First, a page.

Abstract

Homeowners Associations (HOAs) exercise power over residential landscape structure and management, which has implications for the sustainability of urban ecosystems and resources. This study focuses on Maricopa County Arizona which encompasses the city of Phoenix. As an arid environment, Phoenix is sensitive to landscape structure requirements that determine resource consumption. This is primarily differentiated by the use of native, drought tolerant landscaping versus the mesic turf grass landscaping that requires more resource inputs. This study identifies the location of HOAs and examines content of landscaping rules and regulations codified in subdivision Covenants, Codes, and Restrictions (CCR) documents to determine how and where HOAs exert influence over residential ecology and resources. We found that, HOAs constituted approximately 40% of the single family residential subdivisions in our sample and most frequently regulated pets and pests, landscape structure, water resources, and albedo. The number of HOAs, CCR length, and number of clauses regulating landscape structure and management practices have generally increased over time. CCR language was generally permissive using words like “may” instead of “required,” suggesting potential to encourage environmental best management practices. This study informs a larger study of residential landscape ecology where high resolution land-cover imagery will be used to determine the extent that HOAs rules are enforced.

Modified Abstract

Homeowners Associations (HOAs) exercise power over residential landscapes, which has implications for the sustainability of urban ecosystems. This study focuses on the area around the city of Phoenix. Phoenix is in an arid environment and is sensitive to landscape structure. This is differentiated by the use of native landscaping versus the turf grass landscaping that requires more resource inputs. This study identifies the location of HOAs and examines content of landscaping regulation documents to determine how HOAs influence residential ecology. We found that, HOAs constituted approximately 40% of the subdivisions in our sample and frequently regulated pets, landscape structure, water resources, and albedo.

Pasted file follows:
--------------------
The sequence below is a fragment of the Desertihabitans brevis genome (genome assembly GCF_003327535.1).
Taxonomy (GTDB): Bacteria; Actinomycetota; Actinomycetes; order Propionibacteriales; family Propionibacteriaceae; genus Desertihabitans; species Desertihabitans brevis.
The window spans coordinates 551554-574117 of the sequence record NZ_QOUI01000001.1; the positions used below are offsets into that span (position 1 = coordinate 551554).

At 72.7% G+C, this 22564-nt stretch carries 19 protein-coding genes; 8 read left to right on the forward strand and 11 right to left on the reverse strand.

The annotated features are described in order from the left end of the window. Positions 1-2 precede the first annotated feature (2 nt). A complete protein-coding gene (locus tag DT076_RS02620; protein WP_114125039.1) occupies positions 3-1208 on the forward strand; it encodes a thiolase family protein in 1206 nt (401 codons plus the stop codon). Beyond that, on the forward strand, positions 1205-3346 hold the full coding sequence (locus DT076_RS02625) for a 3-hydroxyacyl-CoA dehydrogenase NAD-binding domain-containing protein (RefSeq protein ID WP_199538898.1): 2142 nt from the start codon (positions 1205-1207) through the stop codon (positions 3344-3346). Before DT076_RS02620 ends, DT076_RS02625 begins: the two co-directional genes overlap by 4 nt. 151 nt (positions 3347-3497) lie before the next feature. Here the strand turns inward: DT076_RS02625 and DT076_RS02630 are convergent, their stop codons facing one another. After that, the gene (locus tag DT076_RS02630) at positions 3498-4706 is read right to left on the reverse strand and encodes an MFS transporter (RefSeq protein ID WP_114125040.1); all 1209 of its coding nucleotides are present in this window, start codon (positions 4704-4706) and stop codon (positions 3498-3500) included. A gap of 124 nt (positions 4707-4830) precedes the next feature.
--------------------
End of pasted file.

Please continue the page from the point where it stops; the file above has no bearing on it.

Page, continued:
Research Category

Geology/Geography

Primary Author's Major

Geography

Mentor #1 Information

Dr. V. Kelly Turner

Presentation Format

Poster

Start Date

21-3-2017 1:00 PM

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Research Area

Nature and Society Relations

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Mar 21st, 1:00 PM

Homeowner's Associations Increasingly Regulate Residential Landscape Ecology in Phoenix, Arizona

Homeowners Associations (HOAs) exercise power over residential landscape structure and management, which has implications for the sustainability of urban ecosystems and resources. This study focuses on Maricopa County Arizona which encompasses the city of Phoenix. As an arid environment, Phoenix is sensitive to landscape structure requirements that determine resource consumption. This is primarily differentiated by the use of native, drought tolerant landscaping versus the mesic turf grass landscaping that requires more resource inputs. This study identifies the location of HOAs and examines content of landscaping rules and regulations codified in subdivision Covenants, Codes, and Restrictions (CCR) documents to determine how and where HOAs exert influence over residential ecology and resources. We found that, HOAs constituted approximately 40% of the single family residential subdivisions in our sample and most frequently regulated pets and pests, landscape structure, water resources, and albedo. The number of HOAs, CCR length, and number of clauses regulating landscape structure and management practices have generally increased over time. CCR language was generally permissive using words like “may” instead of “required,” suggesting potential to encourage environmental best management practices. This study informs a larger study of residential landscape ecology where high resolution land-cover imagery will be used to determine the extent that HOAs rules are enforced.